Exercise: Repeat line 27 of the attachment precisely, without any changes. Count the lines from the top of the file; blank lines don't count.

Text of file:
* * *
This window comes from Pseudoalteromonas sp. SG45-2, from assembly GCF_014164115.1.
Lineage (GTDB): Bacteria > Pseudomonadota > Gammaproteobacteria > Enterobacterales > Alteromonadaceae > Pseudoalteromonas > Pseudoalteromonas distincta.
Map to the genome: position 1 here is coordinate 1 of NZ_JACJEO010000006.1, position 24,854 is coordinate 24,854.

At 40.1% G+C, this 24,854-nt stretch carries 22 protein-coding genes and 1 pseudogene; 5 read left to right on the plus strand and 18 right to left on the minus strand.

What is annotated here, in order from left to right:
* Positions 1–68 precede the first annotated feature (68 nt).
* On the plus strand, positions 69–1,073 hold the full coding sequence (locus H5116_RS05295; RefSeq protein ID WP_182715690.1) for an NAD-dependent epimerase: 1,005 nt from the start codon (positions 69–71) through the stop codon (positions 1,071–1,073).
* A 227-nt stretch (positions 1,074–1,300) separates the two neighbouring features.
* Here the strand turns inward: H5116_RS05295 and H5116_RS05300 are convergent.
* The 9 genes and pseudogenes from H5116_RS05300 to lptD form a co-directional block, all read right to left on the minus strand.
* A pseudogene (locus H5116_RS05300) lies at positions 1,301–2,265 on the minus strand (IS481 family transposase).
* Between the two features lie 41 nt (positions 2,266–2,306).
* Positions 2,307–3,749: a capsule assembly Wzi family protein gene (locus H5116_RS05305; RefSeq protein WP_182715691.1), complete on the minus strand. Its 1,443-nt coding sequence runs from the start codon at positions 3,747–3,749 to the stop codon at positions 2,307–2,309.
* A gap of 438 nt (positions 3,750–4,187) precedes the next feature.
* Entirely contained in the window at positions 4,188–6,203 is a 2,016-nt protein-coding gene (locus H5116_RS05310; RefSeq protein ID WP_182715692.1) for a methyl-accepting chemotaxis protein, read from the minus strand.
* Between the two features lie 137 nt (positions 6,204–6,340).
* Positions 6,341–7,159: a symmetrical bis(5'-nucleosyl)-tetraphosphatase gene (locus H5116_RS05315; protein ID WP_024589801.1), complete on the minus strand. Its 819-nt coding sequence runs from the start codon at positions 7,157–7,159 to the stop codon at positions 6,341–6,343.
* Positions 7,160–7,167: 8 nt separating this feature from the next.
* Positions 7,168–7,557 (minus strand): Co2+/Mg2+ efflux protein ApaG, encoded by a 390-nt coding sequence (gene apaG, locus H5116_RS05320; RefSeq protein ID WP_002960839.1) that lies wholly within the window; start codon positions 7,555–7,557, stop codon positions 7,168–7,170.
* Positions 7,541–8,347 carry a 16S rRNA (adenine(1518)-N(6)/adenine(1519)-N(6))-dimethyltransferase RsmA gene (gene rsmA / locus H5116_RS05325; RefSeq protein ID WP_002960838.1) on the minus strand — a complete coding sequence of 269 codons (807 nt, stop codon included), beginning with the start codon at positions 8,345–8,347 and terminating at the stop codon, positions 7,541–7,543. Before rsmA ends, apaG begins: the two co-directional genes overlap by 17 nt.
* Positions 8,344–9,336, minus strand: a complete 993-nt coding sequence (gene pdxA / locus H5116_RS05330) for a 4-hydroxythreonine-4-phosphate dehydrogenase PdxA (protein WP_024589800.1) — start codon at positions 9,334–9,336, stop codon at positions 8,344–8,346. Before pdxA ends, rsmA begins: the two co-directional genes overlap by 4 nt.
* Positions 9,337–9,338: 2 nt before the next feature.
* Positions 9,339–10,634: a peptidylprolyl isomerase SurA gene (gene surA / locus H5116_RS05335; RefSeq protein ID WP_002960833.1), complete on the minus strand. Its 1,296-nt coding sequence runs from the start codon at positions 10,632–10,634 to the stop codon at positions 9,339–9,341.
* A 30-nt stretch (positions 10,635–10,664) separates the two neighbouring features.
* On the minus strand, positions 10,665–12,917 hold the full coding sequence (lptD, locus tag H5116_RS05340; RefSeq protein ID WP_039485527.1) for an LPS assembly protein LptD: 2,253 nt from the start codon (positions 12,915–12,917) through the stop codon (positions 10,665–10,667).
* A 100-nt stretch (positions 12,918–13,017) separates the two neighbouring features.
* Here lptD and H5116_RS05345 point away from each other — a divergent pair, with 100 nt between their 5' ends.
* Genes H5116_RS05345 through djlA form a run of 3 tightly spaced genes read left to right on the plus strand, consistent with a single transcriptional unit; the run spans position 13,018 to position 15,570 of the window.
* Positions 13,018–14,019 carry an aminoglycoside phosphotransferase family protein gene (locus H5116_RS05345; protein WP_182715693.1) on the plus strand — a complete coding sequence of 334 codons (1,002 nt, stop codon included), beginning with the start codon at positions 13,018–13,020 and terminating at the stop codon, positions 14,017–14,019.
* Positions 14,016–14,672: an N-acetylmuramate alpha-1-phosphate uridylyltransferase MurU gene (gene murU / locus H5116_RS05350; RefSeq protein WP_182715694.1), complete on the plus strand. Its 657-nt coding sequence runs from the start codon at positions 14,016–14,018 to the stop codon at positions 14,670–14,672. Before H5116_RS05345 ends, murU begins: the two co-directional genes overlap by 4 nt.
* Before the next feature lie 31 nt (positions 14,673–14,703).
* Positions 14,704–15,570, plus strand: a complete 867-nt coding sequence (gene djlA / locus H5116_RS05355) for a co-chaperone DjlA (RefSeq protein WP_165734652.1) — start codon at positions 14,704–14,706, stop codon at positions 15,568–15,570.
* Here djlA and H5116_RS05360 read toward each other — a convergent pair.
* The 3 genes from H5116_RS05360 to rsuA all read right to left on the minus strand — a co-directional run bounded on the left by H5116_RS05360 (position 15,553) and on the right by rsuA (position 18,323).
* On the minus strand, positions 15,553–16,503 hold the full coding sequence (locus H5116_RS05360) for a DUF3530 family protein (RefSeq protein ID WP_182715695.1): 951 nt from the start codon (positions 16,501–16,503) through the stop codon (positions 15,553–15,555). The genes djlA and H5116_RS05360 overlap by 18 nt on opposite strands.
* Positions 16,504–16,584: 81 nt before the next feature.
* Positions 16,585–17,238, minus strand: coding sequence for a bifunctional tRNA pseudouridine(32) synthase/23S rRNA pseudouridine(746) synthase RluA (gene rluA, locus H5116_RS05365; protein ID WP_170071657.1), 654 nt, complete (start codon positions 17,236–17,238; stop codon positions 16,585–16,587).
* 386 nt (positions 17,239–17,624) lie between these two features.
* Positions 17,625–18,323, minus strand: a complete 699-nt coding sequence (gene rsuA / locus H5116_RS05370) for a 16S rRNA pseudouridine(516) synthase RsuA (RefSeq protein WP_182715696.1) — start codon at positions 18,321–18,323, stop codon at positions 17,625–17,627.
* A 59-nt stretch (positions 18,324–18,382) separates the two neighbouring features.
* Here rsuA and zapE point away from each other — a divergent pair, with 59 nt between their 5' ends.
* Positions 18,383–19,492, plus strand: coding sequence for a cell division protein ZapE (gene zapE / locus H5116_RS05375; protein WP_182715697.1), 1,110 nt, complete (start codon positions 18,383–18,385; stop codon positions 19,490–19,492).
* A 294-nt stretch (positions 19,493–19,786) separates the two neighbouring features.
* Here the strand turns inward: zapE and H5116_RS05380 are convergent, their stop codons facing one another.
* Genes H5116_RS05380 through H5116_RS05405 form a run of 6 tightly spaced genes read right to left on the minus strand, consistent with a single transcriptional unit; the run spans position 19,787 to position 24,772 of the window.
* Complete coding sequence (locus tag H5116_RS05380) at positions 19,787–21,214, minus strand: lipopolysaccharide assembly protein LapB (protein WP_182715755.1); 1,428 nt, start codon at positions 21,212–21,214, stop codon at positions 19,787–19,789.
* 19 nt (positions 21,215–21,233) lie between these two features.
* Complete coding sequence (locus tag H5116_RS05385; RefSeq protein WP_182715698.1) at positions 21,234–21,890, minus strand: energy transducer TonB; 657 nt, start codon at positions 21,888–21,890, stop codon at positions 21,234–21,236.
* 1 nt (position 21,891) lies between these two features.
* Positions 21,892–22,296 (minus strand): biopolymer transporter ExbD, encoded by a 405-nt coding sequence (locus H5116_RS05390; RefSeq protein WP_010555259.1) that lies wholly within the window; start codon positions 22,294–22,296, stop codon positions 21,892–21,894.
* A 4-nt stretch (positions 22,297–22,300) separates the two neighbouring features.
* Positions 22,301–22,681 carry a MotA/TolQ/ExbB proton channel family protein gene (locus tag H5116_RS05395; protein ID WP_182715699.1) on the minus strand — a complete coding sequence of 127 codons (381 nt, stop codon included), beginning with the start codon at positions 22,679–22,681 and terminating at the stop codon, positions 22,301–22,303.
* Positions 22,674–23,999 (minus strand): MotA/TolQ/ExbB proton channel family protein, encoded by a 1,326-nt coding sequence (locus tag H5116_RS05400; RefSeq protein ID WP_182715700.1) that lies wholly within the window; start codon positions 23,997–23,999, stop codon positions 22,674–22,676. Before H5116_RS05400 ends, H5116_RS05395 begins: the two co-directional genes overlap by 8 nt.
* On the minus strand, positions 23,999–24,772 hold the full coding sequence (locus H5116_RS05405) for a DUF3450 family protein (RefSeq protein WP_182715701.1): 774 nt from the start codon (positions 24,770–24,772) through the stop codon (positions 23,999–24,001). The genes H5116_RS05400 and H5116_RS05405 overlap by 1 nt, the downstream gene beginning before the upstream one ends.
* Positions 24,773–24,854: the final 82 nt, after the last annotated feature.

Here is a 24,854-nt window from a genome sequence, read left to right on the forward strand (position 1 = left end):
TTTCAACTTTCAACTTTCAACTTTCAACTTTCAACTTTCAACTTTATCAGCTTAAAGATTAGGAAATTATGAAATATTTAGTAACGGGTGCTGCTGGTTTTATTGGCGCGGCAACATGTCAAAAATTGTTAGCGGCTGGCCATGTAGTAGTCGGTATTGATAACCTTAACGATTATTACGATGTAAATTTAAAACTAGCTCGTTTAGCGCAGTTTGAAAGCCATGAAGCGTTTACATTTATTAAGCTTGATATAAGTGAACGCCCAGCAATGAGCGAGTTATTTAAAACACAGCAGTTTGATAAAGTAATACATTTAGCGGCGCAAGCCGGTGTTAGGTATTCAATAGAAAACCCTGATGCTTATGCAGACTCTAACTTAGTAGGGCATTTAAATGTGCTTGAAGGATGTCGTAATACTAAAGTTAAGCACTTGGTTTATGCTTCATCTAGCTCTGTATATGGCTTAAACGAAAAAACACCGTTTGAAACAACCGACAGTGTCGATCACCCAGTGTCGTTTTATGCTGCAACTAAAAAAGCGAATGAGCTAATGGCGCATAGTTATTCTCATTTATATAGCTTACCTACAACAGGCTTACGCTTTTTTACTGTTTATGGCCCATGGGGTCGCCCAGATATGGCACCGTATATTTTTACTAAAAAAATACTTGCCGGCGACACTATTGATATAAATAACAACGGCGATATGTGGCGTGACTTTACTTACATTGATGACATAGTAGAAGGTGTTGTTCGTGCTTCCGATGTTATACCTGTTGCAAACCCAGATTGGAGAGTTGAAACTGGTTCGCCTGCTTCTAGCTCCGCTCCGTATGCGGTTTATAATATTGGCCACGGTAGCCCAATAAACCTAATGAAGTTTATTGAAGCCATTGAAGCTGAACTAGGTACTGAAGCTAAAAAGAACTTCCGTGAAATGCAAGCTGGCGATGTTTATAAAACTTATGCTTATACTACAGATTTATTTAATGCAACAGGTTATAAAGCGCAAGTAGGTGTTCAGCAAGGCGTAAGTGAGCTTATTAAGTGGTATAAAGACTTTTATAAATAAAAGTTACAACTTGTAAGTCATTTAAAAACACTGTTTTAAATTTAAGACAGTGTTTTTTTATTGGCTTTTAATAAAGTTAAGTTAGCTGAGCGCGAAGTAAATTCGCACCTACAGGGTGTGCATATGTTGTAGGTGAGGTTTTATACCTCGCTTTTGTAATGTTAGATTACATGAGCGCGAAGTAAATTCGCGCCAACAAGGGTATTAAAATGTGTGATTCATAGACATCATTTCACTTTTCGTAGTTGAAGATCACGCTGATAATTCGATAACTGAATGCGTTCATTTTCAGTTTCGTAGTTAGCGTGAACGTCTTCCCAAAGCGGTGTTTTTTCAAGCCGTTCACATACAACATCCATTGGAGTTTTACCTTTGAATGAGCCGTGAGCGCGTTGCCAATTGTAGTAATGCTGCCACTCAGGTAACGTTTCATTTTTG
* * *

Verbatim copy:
* Here lptD and H5116_RS05345 point away from each other — a divergent pair, with 100 nt between their 5' ends.